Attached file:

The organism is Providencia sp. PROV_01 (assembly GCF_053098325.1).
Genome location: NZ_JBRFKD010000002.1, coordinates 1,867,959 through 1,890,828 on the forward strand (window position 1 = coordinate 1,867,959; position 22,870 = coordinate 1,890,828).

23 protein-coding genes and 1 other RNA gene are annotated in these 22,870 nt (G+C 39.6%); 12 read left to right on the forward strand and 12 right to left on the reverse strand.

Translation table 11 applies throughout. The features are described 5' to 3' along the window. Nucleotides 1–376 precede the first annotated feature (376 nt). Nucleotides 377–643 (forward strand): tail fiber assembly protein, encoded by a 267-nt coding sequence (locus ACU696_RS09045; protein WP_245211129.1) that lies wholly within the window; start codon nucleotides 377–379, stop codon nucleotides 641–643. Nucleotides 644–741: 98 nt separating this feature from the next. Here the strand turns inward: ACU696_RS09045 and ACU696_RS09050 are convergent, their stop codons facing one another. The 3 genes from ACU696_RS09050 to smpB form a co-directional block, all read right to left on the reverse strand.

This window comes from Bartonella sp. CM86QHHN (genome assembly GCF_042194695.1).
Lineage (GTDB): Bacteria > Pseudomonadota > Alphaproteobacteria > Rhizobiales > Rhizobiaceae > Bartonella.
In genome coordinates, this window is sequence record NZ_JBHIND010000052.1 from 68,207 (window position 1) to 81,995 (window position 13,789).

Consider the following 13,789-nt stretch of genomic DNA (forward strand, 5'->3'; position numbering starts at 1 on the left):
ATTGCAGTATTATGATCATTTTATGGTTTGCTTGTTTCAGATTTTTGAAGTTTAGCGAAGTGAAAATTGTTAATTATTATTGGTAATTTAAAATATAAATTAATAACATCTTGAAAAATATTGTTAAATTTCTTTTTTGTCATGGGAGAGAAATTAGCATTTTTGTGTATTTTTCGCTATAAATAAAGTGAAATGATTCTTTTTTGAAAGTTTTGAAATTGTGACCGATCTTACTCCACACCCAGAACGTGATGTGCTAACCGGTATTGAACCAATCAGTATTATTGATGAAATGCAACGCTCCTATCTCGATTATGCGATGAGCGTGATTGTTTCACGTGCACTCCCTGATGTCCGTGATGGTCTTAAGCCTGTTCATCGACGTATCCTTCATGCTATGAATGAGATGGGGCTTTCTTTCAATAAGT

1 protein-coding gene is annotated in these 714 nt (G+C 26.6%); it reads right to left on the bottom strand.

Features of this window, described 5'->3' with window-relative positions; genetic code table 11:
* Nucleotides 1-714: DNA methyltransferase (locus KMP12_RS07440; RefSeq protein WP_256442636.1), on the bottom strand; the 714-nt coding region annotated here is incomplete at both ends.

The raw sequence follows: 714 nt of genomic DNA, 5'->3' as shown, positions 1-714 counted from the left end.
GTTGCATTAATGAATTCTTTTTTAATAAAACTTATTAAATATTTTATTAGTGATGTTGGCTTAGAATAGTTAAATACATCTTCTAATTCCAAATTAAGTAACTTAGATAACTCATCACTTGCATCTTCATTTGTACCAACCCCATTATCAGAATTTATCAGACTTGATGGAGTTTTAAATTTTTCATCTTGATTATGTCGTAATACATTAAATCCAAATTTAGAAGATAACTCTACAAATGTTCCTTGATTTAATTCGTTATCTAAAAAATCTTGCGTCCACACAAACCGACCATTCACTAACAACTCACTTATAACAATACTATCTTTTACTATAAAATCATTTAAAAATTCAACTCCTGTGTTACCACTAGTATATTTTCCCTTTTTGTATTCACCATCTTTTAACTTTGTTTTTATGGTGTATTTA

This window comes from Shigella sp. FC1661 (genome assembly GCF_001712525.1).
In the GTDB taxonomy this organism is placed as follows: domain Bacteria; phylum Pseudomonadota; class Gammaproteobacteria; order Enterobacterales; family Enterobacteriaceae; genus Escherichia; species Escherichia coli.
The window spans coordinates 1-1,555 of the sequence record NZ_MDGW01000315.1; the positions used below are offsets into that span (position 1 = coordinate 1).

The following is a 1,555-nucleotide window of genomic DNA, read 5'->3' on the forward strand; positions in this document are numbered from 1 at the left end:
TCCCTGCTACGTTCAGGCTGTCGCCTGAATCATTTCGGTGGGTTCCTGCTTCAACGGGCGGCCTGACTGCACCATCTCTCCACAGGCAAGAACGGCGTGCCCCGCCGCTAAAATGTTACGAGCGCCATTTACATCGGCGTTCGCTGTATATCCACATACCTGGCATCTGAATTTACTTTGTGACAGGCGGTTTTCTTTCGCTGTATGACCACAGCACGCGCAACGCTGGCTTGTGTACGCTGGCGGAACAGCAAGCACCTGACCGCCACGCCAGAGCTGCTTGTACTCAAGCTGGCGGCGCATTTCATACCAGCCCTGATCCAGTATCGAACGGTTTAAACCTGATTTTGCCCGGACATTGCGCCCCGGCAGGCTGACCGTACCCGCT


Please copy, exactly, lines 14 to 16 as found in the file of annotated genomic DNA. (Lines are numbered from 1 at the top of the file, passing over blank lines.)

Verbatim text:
GTTGCATTAATGAATTCTTTTTTAATAAAACTTATTAAATATTTTATTAGTGATGTTGGCTTAGAATAGTTAAATACATCTTCTAATTCCAAATTAAGTAACTTAGATAACTCATCACTTGCATCTTCATTTGTACCAACCCCATTATCAGAATTTATCAGACTTGATGGAGTTTTAAATTTTTCATCTTGATTATGTCGTAATACATTAAATCCAAATTTAGAAGATAACTCTACAAATGTTCCTTGATTTAATTCGTTATCTAAAAAATCTTGCGTCCACACAAACCGACCATTCACTAACAACTCACTTATAACAATACTATCTTTTACTATAAAATCATTTAAAAATTCAACTCCTGTGTTACCACTAGTATATTTTCCCTTTTTGTATTCACCATCTTTTAACTTTGTTTTTATGGTGTATTTA

This window comes from Shigella sp. FC1661 (genome assembly GCF_001712525.1).
In the GTDB taxonomy this organism is placed as follows: domain Bacteria; phylum Pseudomonadota; class Gammaproteobacteria; order Enterobacterales; family Enterobacteriaceae; genus Escherichia; species Escherichia coli.